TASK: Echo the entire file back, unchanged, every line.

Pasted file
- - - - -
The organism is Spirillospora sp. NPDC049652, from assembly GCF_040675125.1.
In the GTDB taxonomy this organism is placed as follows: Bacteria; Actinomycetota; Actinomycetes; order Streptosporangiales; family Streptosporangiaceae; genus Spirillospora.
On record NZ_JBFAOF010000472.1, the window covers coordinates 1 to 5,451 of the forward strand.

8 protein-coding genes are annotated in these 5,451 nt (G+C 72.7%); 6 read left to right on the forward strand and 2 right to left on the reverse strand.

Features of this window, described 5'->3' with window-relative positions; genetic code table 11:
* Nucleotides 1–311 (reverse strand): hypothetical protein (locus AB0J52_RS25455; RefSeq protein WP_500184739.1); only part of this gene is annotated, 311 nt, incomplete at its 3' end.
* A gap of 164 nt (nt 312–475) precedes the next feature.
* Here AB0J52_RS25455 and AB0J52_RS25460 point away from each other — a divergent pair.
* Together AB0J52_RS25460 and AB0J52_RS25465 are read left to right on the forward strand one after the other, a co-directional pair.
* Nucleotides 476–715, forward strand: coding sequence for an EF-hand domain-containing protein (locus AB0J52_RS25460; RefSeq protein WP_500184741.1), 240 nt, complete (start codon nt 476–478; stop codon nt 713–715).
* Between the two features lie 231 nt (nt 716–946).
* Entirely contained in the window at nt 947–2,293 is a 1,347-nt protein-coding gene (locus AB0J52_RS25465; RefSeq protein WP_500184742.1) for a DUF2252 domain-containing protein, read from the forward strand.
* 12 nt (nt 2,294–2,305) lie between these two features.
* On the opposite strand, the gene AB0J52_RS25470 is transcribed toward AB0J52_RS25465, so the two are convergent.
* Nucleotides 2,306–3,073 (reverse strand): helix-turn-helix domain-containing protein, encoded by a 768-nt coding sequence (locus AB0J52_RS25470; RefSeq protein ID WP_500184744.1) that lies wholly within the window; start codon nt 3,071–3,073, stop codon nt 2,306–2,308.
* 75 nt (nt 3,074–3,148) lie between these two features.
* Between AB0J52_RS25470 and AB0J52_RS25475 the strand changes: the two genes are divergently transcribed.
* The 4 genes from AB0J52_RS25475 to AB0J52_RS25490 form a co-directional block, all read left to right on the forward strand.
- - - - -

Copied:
The organism is Spirillospora sp. NPDC049652, from assembly GCF_040675125.1.
In the GTDB taxonomy this organism is placed as follows: Bacteria; Actinomycetota; Actinomycetes; order Streptosporangiales; family Streptosporangiaceae; genus Spirillospora.
On record NZ_JBFAOF010000472.1, the window covers coordinates 1 to 5,451 of the forward strand.

8 protein-coding genes are annotated in these 5,451 nt (G+C 72.7%); 6 read left to right on the forward strand and 2 right to left on the reverse strand.

Features of this window, described 5'->3' with window-relative positions; genetic code table 11:
* Nucleotides 1–311 (reverse strand): hypothetical protein (locus AB0J52_RS25455; RefSeq protein WP_500184739.1); only part of this gene is annotated, 311 nt, incomplete at its 3' end.
* A gap of 164 nt (nt 312–475) precedes the next feature.
* Here AB0J52_RS25455 and AB0J52_RS25460 point away from each other — a divergent pair.
* Together AB0J52_RS25460 and AB0J52_RS25465 are read left to right on the forward strand one after the other, a co-directional pair.
* Nucleotides 476–715, forward strand: coding sequence for an EF-hand domain-containing protein (locus AB0J52_RS25460; RefSeq protein WP_500184741.1), 240 nt, complete (start codon nt 476–478; stop codon nt 713–715).
* Between the two features lie 231 nt (nt 716–946).
* Entirely contained in the window at nt 947–2,293 is a 1,347-nt protein-coding gene (locus AB0J52_RS25465; RefSeq protein WP_500184742.1) for a DUF2252 domain-containing protein, read from the forward strand.
* 12 nt (nt 2,294–2,305) lie between these two features.
* On the opposite strand, the gene AB0J52_RS25470 is transcribed toward AB0J52_RS25465, so the two are convergent.
* Nucleotides 2,306–3,073 (reverse strand): helix-turn-helix domain-containing protein, encoded by a 768-nt coding sequence (locus AB0J52_RS25470; RefSeq protein ID WP_500184744.1) that lies wholly within the window; start codon nt 3,071–3,073, stop codon nt 2,306–2,308.
* 75 nt (nt 3,074–3,148) lie between these two features.
* Between AB0J52_RS25470 and AB0J52_RS25475 the strand changes: the two genes are divergently transcribed.
* The 4 genes from AB0J52_RS25475 to AB0J52_RS25490 form a co-directional block, all read left to right on the forward strand.